Two years after the Health and Safety at Work Act came into force, the health of New Zealand workers is still not taken seriously, according to a national survey. The survey found that while overall safety is improving, worker health continues to be a critically overlooked component of workplace health and safety. This is despite the fact that far more workers die each year from past exposures to workplace health risks, than from acute safety incidents.
Safeguard‘s third annual State of the Nation survey collected responses from 900 health and safety professionals, as well as business owners and senior executives. They found that while 80 percent of respondents believed their workplace took worker safety seriously, only 50 percent could say the same about worker health. Perhaps most concerning, less than half of respondents were confident that no one would be harmed or made unwell by the activities carried out at their workplace.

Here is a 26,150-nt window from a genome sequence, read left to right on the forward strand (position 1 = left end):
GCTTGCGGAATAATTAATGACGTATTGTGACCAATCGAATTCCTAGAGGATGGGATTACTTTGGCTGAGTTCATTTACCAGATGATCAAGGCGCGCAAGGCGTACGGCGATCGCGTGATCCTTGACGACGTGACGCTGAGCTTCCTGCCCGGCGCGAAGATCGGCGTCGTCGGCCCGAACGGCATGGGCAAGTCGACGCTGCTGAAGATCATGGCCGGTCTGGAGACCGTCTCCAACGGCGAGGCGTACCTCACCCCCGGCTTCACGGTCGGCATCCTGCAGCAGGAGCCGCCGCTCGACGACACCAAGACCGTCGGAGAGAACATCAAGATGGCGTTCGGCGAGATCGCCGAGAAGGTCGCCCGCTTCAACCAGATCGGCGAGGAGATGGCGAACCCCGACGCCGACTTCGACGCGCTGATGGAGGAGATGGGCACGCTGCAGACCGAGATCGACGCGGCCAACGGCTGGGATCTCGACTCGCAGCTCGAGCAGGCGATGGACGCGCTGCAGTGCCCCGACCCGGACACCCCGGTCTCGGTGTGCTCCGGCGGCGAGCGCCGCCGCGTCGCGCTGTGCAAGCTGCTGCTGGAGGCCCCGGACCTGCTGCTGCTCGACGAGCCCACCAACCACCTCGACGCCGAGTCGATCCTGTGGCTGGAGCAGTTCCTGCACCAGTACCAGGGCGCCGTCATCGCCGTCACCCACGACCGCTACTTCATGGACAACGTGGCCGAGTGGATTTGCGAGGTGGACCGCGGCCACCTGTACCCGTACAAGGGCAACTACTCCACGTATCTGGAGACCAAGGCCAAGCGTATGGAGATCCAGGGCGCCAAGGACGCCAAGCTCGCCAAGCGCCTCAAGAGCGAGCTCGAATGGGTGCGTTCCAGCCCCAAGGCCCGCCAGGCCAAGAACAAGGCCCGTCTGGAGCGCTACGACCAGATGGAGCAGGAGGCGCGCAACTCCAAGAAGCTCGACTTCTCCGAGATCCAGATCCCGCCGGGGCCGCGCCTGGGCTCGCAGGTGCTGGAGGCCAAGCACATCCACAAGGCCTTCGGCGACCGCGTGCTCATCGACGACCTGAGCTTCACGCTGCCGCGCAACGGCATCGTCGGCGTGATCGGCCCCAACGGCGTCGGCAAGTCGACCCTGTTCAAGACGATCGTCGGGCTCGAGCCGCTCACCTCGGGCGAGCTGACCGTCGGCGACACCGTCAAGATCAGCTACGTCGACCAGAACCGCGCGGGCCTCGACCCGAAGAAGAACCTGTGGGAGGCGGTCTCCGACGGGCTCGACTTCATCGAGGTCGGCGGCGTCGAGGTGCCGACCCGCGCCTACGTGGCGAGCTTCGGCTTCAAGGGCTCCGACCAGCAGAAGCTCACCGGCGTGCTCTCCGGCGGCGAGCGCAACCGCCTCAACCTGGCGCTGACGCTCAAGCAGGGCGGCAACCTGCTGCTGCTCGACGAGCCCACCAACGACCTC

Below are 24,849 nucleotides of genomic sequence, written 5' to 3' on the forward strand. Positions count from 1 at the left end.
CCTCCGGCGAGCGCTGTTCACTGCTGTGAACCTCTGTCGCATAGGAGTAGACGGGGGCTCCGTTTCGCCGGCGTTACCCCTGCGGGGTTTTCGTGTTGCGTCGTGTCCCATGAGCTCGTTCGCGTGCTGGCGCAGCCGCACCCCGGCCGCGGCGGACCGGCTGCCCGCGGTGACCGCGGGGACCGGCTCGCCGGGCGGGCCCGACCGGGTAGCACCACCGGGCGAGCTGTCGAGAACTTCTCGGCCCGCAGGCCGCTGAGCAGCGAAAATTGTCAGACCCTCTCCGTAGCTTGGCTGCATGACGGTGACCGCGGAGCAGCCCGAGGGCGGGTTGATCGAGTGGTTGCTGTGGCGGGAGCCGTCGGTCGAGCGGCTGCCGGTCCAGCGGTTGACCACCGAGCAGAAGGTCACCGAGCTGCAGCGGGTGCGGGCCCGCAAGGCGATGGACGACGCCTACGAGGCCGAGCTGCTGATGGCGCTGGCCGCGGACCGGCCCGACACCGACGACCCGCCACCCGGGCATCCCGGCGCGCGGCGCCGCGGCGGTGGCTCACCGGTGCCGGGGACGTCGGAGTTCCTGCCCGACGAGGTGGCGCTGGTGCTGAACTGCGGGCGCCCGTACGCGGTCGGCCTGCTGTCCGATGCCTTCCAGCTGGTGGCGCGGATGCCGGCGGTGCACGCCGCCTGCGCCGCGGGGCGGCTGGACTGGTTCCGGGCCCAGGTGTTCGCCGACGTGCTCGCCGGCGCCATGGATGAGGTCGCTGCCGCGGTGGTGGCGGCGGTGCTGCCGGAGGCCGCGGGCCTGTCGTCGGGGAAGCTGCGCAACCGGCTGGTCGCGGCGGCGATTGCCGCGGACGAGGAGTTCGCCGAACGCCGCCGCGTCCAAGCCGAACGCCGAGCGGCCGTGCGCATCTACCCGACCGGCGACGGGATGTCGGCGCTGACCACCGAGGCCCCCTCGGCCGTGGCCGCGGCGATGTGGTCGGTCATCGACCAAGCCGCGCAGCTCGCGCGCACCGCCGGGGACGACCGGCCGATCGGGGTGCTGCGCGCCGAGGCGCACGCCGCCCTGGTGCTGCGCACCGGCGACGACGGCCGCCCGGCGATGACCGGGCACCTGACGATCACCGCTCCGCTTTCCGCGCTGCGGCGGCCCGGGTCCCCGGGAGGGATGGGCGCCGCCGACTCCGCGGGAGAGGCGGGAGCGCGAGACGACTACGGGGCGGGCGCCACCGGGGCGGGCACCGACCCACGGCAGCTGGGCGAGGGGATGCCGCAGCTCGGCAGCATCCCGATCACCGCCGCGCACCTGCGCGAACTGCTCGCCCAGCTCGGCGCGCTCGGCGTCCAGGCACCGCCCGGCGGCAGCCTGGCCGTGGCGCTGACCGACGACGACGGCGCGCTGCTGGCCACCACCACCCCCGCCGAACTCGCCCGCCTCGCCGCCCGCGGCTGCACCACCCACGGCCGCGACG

The survey also highlighted an alarming discrepancy between the attitudes of executives, and safety officers “on the shop floor”. While 87 percent of business owners/senior executives agreed their staff were regularly asked for input into how H&S is managed, only 72% of safety reps thought the same. Similarly, 78 percent of executives said H&S risks were discussed with other businesses sharing the same site, while only 59% of reps agreed.
“These responses demonstrate a distinct gap between work-as-imagined (by the executives) and work-as-done (on the shop floor)” Safeguard said in a statement.
On the positive side, 83 percent of respondents felt New Zealand’s health & safety performance was improving, and 64 percent were happy with the performance of WorkSafe New Zealand.